Bing Blog

CES: Down but not out

Canon 50D Mark II

I guess the 3D television in the LG booth was the best thing I saw. It was very, very cool. I forget what programming they had on it. It might have been 3D football. It's not enough that the 1080P HD pigskin is as clear as a marble before your very eyes, now it has to come flying at you out of the screen. If the purpose of marketing is to sell you something you never knew you needed, then this place is a marketers dream. Around the corner at the LG booth, a group of penguins was frolicking across an iceberg on a screen that was less than a millimeter thick, I think. Is that possible? Less than a millimeter? I believe so. Like, .85 of a millimeter. That's thin. And the penguins were amazingly clear and compelling.

For some reason, by the way, most of the programming on these amazing LCDs and Plasmas and other gigundo display units seemed to center around fruit, insects and fish cavorting. Plums so juicy and compelling you felt like reaching out and picking one from the screen. Tiny clownfish darting amid the coral. And sports, of course. If I didn't know better, I would come to the conclusion that those who slaver over this hardware were interested in nothing but fruit, fish and football.

Panasonic (PC) featured a booth showing a 3D movie, which was huge, filling an entire screening room. Stuff was flying out at us all over the place -- helicopter blades and aircraft wings and confetti and a lot of other objects small and large. I have to admit that I might not be a candidate for genuine 3D motion pictures. I felt like the experience was resonating in a part of my brain that had yet to be accessed by other human experience so far, and didn't appreciate the intrusion. My head hurt afterwards. It was technologically impressive beyond belief, though. One day I suppose everything will be in 3D like this, and people will have surgically altered corneas to make the clunky gray/blue glasses unnecessary.

Microsoft's (MSFT) booth was very impressive, with exploding demonstrations of its new Windows 7 platform, and the camera makers were there, too, showing off enormous ranks of digital toys with more megapixels than you can shake a memory stick at. I wanted one. Honestly, I think it's kind of churlish of these guys. They show you all this cool stuff and they don't give you one for free? I would have been happy to take a Canon 50D Mark II off their hands.

I won't make you guess which displays were the best attended. I will simply tell you that if you want to collect a group of men in one place and have them fight over the best seat, simply put out a gaming demo. Chairs that immerse you in a battle zone. Full body armor that responds as a second skin to protect you during an all-out space war. Steering wheels more sensitive than a stressed out CEO. The rest of the sector could go screaming down in flames, but games will rule forever. This is perhaps why the gaming convention, which is called E3, is now on the upswing, while this one is showing a little softness around the edges, like a fine cheese.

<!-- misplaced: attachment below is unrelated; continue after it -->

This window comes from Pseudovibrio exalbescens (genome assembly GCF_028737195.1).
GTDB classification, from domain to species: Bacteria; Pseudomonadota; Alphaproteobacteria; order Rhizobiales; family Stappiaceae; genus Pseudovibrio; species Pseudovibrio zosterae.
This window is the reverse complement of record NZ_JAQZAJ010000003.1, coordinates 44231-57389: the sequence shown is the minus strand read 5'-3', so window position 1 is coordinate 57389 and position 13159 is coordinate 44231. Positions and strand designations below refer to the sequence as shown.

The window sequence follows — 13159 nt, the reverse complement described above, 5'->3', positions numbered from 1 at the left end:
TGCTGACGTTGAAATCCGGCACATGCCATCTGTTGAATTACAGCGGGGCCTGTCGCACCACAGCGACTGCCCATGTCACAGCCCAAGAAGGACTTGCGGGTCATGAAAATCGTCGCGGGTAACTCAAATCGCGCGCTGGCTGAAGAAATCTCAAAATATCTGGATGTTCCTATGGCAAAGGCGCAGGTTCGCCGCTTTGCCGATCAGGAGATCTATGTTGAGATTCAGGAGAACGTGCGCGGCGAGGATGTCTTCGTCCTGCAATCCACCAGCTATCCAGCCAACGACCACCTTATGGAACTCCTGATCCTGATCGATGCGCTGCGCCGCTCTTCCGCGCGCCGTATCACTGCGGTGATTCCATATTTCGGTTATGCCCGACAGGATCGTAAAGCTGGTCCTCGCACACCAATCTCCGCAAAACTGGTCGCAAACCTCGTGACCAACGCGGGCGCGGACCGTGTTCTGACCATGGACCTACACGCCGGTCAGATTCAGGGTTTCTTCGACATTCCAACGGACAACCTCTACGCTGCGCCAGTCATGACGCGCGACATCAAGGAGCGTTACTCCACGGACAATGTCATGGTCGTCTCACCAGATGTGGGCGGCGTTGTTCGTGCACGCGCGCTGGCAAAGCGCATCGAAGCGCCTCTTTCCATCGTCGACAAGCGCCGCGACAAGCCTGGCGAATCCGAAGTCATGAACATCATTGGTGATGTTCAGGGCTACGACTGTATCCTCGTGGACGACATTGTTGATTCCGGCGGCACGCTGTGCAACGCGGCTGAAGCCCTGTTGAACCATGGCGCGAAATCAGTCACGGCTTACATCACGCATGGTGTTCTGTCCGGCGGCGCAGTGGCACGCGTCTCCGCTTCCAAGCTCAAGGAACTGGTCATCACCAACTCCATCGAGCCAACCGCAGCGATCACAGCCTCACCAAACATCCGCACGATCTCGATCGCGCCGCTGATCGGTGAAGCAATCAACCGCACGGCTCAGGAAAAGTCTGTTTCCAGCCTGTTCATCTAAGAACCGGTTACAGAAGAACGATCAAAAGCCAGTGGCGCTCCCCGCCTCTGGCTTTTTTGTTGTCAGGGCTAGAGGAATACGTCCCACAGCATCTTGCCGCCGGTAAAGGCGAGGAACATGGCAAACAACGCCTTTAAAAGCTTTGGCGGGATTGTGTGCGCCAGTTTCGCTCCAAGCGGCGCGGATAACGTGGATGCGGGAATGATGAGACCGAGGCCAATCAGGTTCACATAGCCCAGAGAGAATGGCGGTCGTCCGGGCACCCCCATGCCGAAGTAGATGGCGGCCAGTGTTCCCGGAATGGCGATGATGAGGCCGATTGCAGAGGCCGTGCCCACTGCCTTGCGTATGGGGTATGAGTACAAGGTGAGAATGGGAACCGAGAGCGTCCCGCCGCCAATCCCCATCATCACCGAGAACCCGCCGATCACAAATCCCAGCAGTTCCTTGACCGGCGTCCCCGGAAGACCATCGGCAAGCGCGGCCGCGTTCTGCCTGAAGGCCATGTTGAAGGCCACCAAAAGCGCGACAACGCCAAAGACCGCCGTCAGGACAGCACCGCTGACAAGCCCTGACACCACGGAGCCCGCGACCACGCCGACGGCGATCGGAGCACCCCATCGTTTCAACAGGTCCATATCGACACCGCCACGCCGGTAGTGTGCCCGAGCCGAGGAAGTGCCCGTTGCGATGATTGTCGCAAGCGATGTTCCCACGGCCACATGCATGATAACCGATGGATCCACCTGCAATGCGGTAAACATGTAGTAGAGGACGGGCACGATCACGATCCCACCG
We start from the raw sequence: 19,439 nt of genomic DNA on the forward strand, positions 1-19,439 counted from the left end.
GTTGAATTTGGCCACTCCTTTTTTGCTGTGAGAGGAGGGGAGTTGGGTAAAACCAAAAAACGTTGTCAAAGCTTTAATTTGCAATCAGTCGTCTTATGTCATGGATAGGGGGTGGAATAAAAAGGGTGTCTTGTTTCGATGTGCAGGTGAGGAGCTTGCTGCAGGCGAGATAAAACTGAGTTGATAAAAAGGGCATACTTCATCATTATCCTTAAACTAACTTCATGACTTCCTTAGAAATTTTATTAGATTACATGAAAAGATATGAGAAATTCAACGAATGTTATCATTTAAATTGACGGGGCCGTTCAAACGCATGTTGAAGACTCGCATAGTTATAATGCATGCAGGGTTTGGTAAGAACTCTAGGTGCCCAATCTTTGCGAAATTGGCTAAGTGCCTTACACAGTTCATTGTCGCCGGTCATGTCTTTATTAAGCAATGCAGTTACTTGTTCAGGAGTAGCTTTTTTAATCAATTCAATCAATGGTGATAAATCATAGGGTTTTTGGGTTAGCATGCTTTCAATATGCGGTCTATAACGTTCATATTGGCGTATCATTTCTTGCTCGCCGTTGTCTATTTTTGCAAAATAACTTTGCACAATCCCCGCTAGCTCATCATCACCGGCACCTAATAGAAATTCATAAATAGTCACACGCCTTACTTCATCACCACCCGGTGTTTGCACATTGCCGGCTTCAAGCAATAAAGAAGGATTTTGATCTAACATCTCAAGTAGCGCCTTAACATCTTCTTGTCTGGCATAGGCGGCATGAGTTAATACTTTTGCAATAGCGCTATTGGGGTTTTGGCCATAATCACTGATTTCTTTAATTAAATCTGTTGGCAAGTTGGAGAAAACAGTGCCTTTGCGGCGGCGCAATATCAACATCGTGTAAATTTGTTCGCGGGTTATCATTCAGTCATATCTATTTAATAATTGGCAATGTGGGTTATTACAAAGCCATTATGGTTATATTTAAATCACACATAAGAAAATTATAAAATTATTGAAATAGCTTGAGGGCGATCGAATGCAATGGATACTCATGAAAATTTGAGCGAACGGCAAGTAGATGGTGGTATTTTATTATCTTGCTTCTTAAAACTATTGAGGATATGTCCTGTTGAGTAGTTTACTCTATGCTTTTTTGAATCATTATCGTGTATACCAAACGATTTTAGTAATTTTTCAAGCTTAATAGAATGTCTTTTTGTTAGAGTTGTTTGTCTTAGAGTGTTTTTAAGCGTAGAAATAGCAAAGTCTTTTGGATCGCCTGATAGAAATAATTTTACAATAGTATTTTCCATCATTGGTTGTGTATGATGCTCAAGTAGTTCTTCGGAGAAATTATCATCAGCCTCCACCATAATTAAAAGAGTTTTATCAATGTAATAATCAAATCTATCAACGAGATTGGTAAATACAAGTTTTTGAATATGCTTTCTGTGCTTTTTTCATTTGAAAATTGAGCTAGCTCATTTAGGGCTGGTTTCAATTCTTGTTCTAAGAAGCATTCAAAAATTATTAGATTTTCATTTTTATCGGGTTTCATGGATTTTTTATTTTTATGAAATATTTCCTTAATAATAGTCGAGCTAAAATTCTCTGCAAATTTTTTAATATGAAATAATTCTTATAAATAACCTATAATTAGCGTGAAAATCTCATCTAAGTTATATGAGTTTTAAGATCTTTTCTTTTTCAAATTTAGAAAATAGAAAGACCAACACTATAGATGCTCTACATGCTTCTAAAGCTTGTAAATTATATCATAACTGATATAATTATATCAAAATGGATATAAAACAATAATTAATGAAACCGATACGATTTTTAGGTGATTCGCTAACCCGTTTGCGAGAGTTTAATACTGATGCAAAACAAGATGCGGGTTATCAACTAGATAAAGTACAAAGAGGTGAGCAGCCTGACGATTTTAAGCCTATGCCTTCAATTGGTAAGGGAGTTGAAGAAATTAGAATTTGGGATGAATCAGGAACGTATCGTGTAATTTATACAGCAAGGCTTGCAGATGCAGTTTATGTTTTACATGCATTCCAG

There were also, as always, the inexplicable products and services that transcend the "Hey that's awesome even though I have no idea why anybody would want or need one" category and enter the "what the frig is it?" dimension. Like, who needs a watch that is also a phone? I don't. And how many iterations of a personal music or video player are we going to require? As far as I'm concerned, what this society needs at this point are more experiences that are social, that bring us together in large places to feel the same things, not new ways to go into our closets and pleasure ourselves on tiny screens.

Speaking of which, I misinformed you. The porno convention starts Monday and is not running concurrently with this one this year. I suppose this makes it possible for the 100,000 people who are here, 90 percent of which appear to be somewhat needy men, to stay an extra couple of days to see if they can experience the ultimate social experience. I'm not sure what I think of this development, which is a change over prior years. Perhaps it explains why that number of attendees, as impressive as it is, is rumored to be down between 15 and 25% over prior installments of CES.

I will say one thing. The mood here breaks down into two camps, like the rest of the country at this point. Group 1 says it's over, the party has ended, CES will soon be no more, the sky has fallen, the good times are done, this is a permanent crimp in our shorts. Group 2 says wow, look at all this cool gear, all this great programming, this plethora of invention and desire and magnificent tropical fish dancing across screens the size of your living room, it's a great world, our potential is limitless, we will be back. In the meantime, let's gamble.

I'm with Group 2. I've won more than $400 this week, incidentally, mostly at craps, and I intend to keep all of it. Which is why I'm taking off this morning for the left coast. I can't wait to get home and fondle my cameras. Viva Las Vegas and all that, but this is more than a great place to be. It's also a great place to get out of.

11 Comments Add Comment

There are places difficult to leave, others you wish you could live there, a few others you are indifferent when you have to return back home, I agree with Bing, Vegas, with all the glitz, fantasy, fun, "big easy-ness" it is a great place to get out of, I'm personally always glad to leave it and return back home, contrary to other places.